Re-Ignite Your New-Relationship Groove
Nearly every long-term relationship settles into a comfortable stage that’s filled with companionship and everyday minutia.
Did you remember to call about the oil change? Should we see a movie this weekend or just binge-watch something on Netflix? No, you can’t put that in the dishwasher.
Although you’ll likely never hear lines like that in a torrid romantic drama, that’s definitely the glue holding many romantic bonds together. But that doesn’t mean you can’t feel a little wistful about those butterflies of a new love.
Those heady, giddy early days can sometimes feel long gone, but relationship experts note that you can recapture some of that spark—and it doesn’t take a grand, honeymoon-type trip to do it. Here are some everyday ways to get the butterflies off the ground again:
1. Go Back to a Shared Interest
Maybe you fell in love on a hiking trail, at a hockey game, or over a midnight patio dinner. Now it’s been years since you dug out those hiking boots or found a free evening for a sporting event, and you’re in bed by 10 p.m. But, according to relationship expert Mary Valentis, revisiting the things you had in common can be invigorating.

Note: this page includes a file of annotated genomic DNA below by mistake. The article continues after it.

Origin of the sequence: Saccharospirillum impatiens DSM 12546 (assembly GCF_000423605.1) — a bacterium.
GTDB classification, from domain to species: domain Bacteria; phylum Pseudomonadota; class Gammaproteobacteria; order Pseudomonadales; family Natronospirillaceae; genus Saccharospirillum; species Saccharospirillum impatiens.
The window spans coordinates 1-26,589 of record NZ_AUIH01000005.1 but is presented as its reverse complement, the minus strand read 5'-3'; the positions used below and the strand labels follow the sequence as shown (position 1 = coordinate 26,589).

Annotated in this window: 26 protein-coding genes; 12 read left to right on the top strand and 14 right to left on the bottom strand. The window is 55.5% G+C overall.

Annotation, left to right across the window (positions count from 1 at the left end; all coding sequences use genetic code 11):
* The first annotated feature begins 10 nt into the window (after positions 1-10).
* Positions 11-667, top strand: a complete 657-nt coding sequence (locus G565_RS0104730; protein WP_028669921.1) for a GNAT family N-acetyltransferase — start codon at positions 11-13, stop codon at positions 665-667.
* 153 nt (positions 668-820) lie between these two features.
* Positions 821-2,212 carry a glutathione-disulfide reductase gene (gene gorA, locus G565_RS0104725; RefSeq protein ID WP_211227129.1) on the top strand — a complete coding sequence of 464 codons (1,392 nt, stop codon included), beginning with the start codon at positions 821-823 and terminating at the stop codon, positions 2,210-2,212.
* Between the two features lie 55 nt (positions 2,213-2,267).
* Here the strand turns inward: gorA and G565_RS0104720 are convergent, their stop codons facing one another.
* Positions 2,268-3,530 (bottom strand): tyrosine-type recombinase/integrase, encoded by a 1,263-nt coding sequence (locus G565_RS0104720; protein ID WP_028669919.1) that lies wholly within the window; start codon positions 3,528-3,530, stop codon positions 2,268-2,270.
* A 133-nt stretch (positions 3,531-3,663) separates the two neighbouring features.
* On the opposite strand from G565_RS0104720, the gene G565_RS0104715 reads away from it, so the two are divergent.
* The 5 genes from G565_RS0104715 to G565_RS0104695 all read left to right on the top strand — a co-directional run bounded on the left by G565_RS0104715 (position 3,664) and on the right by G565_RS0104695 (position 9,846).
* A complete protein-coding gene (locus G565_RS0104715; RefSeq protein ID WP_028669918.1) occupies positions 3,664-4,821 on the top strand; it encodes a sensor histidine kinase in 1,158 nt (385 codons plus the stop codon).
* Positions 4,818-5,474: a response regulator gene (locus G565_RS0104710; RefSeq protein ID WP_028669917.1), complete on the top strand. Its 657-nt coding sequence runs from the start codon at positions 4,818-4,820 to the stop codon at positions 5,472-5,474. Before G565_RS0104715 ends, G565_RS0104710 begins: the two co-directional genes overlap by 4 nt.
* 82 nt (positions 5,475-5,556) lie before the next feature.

In her book, Romantic Intelligence, she writes that she and her husband often go back to the restaurant where they had their first date, and that it always “fans the sparks.”
2. Use the Mail
Remember letters and cards? Apparently they still exist! Although you’re likely sharing the same domicile, getting a sweet note in the mail can still feel like a bit of a thrill, especially if one of you is away on a trip.
People don’t tend to save love-drenched emails, points out Christina Chaey, writer for romance advice site The Date Report. She writes that old-fashioned love letters allow the reader to devote attention to what’s really being said—a sentiment that can’t always be said about emails and texts.
3. Share Some Thrills
When thinking about new experiences together, consider choosing ones that might boost your adrenaline. That doesn’t mean you have to go bungee jumping (although if that’s your groove, go for it!). You could do any activity that feels exciting—riding a rollercoaster, climbing an indoor rock wall, even going to an outdoor concert.
As counseling firm Marriage Solutions notes, when adrenaline is released, it creates a closer and more romantic bond with your mate. That’s because it elevates dopamine, the hormone most associated with romantic love. Research suggests that couples who do exciting activities together (as opposed to sedate outings) tend to have more intense feelings of romantic connection.
4. Small Moments Add Up
By incorporating “little sparks” into everyday life, it can help recapture some of that new-relationship spirit. To be honest, there will always be times when you do have to ask about those oil change appointments, watch forgettable shows, and talk about sleep-inducing topics like grocery items, lint traps, and dishwasher loading.
That’s a good thing. Meaningful connections are the key to happiness, according to a Harvard study that followed a group of undergraduates for an astounding 75 years. But it doesn’t hurt to add some freshness and spice to those connections on a regular basis.